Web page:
Published Date: 29 February 2016

Banking (Amendment) Bill 2016

1   Mr Deputy Speaker, I beg to move, “That the Bill be now read a second time”.

2   Over the years, MAS has consistently held our banks to stringent capital and liquidity standards. This approach has served us well, as Singapore’s banking system has remained resilient in the face of the global financial crisis of 2008.

3   Following the crisis, MAS has been actively involved in coordinated efforts among international regulators to strengthen capital and liquidity standards for banks, and to create a more robust international banking system.  Likewise within Singapore, MAS has been refining the regulatory and supervisory framework to strengthen the resilience of our financial institutions and to enhance the stability of the financial system as a whole. The Banking (Amendment) Bill forms part of this effort.

4   MAS has consulted extensively with the industry and the public on the policy changes and the draft Bill. It has studied the feedback received and incorporated it into the Bill where appropriate.

5   Mr Speaker Sir, I will now go through the three broad areas of amendments in the Bill.

Enhancing Prudential Safeguards

6   First, to strengthen prudential safeguards and enhance depositor protection.

7   Currently, a foreign bank can choose to operate in Singapore as a branch or a locally-incorporated subsidiary. A bank branch will rely on support from its head office, which is subject to capital and other requirements imposed by its home regulator on a group basis. In contrast, a locally-incorporated subsidiary will have its own capital, and be subject to MAS’ capital and other regulatory requirements.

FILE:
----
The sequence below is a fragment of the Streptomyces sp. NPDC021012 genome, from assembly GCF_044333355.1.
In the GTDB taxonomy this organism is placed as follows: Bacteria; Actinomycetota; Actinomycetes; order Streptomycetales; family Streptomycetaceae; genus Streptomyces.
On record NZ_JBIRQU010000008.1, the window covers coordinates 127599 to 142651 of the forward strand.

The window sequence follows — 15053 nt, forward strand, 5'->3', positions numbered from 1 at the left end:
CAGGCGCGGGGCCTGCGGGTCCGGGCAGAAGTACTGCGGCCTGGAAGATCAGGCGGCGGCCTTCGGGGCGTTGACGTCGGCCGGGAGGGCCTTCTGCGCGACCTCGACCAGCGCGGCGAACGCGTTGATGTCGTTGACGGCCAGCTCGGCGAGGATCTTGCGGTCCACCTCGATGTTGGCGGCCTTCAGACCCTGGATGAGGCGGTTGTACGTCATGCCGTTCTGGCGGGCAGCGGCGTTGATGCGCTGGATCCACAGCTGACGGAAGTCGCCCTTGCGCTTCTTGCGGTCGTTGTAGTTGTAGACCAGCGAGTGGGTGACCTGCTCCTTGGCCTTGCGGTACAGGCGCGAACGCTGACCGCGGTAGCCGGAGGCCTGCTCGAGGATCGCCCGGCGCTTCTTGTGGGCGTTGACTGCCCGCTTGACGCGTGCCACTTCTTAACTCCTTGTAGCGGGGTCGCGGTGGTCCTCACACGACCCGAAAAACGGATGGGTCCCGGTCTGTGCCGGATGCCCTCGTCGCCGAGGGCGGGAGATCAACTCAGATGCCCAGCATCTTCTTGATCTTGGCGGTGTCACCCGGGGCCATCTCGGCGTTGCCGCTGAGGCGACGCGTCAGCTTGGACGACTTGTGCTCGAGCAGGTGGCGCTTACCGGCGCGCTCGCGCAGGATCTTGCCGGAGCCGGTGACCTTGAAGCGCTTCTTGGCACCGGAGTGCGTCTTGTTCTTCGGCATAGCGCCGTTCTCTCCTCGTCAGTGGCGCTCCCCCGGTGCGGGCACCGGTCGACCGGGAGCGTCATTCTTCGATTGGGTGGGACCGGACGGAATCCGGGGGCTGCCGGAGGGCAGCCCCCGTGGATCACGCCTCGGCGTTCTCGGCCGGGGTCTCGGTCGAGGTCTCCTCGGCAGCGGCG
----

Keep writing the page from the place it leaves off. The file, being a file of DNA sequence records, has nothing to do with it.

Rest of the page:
8   The Bill will empower MAS to require a foreign bank branch to incorporate all or part of its banking business, where this is in the interest of the public, the bank’s depositors, or the domestic financial system.  This new regulatory power forms part of the suite of policy measures for domestic systemically important banks, or “D-SIBs”, announced by MAS in April last year. In retail banking in particular, a bank with significant retail presence – defined as having more than 3% of resident non-bank deposits, and more than 150,000 deposit accounts with balances below S$250,000 – will be designated a D-SIB and be required to subsidiarise its retail operations. The subsidiary will then be subject to MAS’ own regulatory requirements, based on its risk profile. 

9   The Bill will also empower MAS to impose prudential requirements that cap banks’ leverage and ensure that they maintain sufficient liquidity. As I mentioned earlier, MAS has always maintained high standards of prudential regulation and supervision for our banks, in fact somewhat higher than in most other jurisdictions.   Over the years, we have developed a system of regulation that allows well-managed risk-taking and innovation, ensuring the stable and sustainable development of the financial services sector.  This Bill will update our rules to reflect new international standards, which MAS has been involved in shaping through its participation in various international financial forums. 
Strengthening Corporate Governance

10   The second purpose of the Bill is to strengthen the corporate governance of banks.

11   Effective corporate governance plays a critical role in ensuring robust risk management, decision-making and accountability within banks. The Bill will vest MAS with the power to direct a bank to remove key appointment holders, including its chief executive officer and deputy chief executive officer, if they are found to be not fit and proper. The grounds of removal will be aligned with the criteria for approving their appointments. To enhance MAS’ oversight of these appointments, the Bill will require banks to notify MAS as soon as they become aware of any material information which may negatively affect the fitness or propriety of any director or executive officer whose appointment was approved by MAS.